News From Indian County 03 01 2016 E Edition Page 1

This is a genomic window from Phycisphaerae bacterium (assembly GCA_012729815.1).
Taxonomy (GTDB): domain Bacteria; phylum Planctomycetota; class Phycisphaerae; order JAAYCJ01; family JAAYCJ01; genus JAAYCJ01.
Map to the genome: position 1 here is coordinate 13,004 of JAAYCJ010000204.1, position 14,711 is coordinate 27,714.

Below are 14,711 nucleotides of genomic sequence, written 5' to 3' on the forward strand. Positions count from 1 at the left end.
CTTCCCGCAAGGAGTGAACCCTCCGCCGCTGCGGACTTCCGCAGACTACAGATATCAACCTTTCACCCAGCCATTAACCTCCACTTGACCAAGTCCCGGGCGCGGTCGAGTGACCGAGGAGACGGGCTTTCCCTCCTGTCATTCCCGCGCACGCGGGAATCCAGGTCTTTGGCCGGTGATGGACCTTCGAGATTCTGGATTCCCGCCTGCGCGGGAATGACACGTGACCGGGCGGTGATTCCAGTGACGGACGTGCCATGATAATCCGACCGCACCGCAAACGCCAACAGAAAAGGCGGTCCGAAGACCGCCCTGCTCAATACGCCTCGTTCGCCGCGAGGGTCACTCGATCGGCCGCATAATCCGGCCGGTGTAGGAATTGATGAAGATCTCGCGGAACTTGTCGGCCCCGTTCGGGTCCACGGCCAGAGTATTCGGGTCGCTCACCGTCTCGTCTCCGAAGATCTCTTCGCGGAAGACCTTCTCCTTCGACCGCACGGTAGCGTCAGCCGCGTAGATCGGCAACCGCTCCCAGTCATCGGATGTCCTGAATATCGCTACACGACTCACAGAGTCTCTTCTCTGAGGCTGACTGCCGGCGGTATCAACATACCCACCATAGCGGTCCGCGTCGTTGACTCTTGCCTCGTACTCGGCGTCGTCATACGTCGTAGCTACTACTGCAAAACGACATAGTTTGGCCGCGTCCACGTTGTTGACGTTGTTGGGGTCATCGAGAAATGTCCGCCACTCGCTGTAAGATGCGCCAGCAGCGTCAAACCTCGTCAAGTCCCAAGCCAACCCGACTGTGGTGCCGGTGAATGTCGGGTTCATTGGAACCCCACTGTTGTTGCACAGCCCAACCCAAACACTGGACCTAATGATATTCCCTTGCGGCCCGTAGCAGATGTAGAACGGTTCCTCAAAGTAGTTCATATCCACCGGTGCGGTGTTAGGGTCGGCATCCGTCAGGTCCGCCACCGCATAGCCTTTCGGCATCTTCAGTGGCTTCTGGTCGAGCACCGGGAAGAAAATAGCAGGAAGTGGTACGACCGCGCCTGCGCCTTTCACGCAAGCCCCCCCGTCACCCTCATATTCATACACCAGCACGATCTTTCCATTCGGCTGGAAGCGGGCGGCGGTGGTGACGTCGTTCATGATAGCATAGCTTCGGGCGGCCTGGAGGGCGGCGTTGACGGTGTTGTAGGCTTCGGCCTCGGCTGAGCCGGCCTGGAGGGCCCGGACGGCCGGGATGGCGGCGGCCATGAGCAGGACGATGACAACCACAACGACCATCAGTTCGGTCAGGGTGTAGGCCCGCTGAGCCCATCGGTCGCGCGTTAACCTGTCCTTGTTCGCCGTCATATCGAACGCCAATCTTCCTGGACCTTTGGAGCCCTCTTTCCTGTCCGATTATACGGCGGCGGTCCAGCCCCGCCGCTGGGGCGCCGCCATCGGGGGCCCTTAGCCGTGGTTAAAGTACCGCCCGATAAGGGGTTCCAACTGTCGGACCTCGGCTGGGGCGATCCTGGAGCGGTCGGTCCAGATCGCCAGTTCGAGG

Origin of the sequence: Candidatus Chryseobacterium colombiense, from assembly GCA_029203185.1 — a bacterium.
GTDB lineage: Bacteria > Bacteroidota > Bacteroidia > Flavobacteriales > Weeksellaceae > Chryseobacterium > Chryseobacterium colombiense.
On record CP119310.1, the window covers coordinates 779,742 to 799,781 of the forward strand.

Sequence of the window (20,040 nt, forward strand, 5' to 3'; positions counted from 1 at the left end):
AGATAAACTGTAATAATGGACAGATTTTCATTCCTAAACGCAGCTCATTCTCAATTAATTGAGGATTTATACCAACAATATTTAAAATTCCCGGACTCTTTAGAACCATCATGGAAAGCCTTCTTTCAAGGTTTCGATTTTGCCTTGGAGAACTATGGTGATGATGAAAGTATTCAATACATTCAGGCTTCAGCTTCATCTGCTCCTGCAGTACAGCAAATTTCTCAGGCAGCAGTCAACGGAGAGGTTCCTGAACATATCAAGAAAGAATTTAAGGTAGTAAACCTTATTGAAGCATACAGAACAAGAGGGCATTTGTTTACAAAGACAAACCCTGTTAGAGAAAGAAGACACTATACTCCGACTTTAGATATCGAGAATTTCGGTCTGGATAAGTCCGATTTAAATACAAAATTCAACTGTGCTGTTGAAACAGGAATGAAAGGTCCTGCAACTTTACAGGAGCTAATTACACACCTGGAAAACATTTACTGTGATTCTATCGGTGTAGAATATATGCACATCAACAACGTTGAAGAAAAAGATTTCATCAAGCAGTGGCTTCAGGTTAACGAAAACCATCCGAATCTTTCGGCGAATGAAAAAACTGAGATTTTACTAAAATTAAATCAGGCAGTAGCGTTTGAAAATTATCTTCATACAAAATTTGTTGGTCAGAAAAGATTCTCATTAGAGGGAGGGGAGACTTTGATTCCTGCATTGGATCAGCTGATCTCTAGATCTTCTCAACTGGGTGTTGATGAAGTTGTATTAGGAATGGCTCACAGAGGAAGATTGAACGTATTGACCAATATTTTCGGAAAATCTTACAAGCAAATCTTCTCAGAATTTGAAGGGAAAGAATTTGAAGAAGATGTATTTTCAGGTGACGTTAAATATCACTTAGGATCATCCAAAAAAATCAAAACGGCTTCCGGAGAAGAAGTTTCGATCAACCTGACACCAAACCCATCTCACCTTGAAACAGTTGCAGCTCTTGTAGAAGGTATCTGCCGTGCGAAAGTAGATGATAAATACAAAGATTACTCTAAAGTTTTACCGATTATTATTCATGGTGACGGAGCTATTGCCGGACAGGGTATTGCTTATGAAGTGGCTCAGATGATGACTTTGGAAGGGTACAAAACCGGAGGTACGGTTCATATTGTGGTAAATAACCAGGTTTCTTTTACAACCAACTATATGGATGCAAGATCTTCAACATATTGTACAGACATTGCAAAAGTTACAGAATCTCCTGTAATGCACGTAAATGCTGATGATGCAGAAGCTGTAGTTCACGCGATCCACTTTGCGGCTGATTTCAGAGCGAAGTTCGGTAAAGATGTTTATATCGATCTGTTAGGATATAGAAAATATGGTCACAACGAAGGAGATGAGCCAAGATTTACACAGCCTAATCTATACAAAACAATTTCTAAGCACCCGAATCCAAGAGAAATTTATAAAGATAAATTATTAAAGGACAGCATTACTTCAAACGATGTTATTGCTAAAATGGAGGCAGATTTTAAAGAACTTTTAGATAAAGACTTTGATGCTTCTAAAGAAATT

MARCH 2016 NEWS FROM INDIAN COUNTRY: PAGE 1 The people have a voice when politicians listen, Page 8 Anishinabe Ziinzi- baakwad Season is on, pictorial, Page 11 Canada $3/U.S. $2.00 March 2016 - Vol. XXX No. 3 Obama cancels oil and gas lease on Montana land sacred to Blackfeet By MATTHEW BROWN BILLINGS, Mont. (AP) T he Obama administration during mid March canceled a disputed oil and gas lease just outside Glacier National Park, on land considered sacred to the Blackfoot tribes of the U.S. and Canada. The move came after U.S. District Judge Richard Leon criticized the fovernment over its decades-long delay in addressing the matter. He accused the government of trying to run out the clock on a lawsuit from Solenex LLC, a Louisiana company that wants to drill for oil and gas on the 6,200-acre site. Leon now will decide if the companys arguments were valid and the lease should be reinstated. Left unresolved was the fate of 17 remaining leases in northwest Montanas Badger-Two Medicine area, site of the Blackfoot creation story. Blackfoot leaders say the leases were illegally issued in 1982. Government attorneys said the Solenex lease was improperly sold, in part because an environmental study on drilling did not consider its effect on the tribes. Todays action honors Badger- Two-Medicines rich cultural and natural News From Indian Country 8558N County Road K Hayward, WI 54843-5800 By NICHOLAS RICCARDI PHOENIX (AP) B ernie Sanders ventured to the north- ern reaches of Arizona on March 17th, far away from the southern metropolises that house most of the states voters but onto the land of a key voting bloc for the March 22nd Democratic pri- mary - Native Americans. Sanders spoke before an overflow crowd of thousands at a casino owned by the Navajo Nation outside the college town of Flagstaff. Dignitaries from the tribe told the crowd that Sanders was the first pres- idential candidate to visit their land, and the Vermont Senator took the unusual step of altering his stump speech to talk widely about Native American concerns. The Native American people have been lied to, they have been cheated, and negotiated treaties have been broken, Sanders said to cheers. We owe the Native American community so much. Native Americans comprise only 3 percent of Arizonas population but they are a larger share of the states Democratic electorate. Sanders is hoping to pull off an upset and win the states primary, which would be a crucial victory as the primary contest shifts toward Western states that he sees as friendlier terrain for his campaign. Many of those upcoming states in- clude influential Native American voting Sanders works to inspire Native voters See Obama cancels, Page 5 Lee Juan Taylor, vice chair of the Shoshone-Bannock Tribes, speaks at a rally for Democratic presidential candidate, Sen. Bernie Sanders, I-Vt., at Skyline High School in Idaho Falls, Idaho, Friday, March 18, 2016. AP Photo/Kimberlee Kruesi blocs, like Montana, New Mexico and South Dakota. At the Navajo casino, Sanders rattled off a series of horrifying statistics about the dire plight of Native Americans - one in three Native women will be either raped or have to fight off an attempted rape in their lifetimes. Suicide is the second- leading cause of death for young Native American men. Native Americans continue to face appalling levels of inequality and system- atic injustice, Sanders said. He also touted a bill he sponsored to take land that would become part of a cop- per mine and return it to tribes that say it contains sacred sites. Sanders wife Jane visited one sacred Apache site last week in Arizona. Sanders was clearly glad to be in the West after a series of losses in the Midwest and South. We think now that we are in the West, maybe the most progressive - we think that the climate is a little bit friendlier to us, Sanders said. We think weve got a path toward victory. Minnesota Governor proposes expanded wild rice rights for Chippewa By STEVE KARNOWSKI MINNEAPOLIS (AP) G ov. Mark Daytons administration has proposed expanding the rights of tribal members to harvest wild rice throughout the state. One provision in a broader Department of Natural Resources policy bill introduced during March would allow band members who possess valid tribal identification cards to harvest wild rice without a license on state-controlled waters anywhere in Minnesota. A House committee has already backed the bill and it is expected to get its first hearing in the Senate during late March, DNR Assistant Commissioner Bob Meier said March 16th. Meier told The Associated Press that the idea arose after some American Indian protesters announced plans last summer to gather wild rice without state- issued licenses on Hole-in-the-Day Lake in Nisswa to assert rights they contend they still hold under an 1855 treaty. The DNR, which disputes their interpretation of the treaty, moved to defuse the conflict See Minnesota Governor, Page 5

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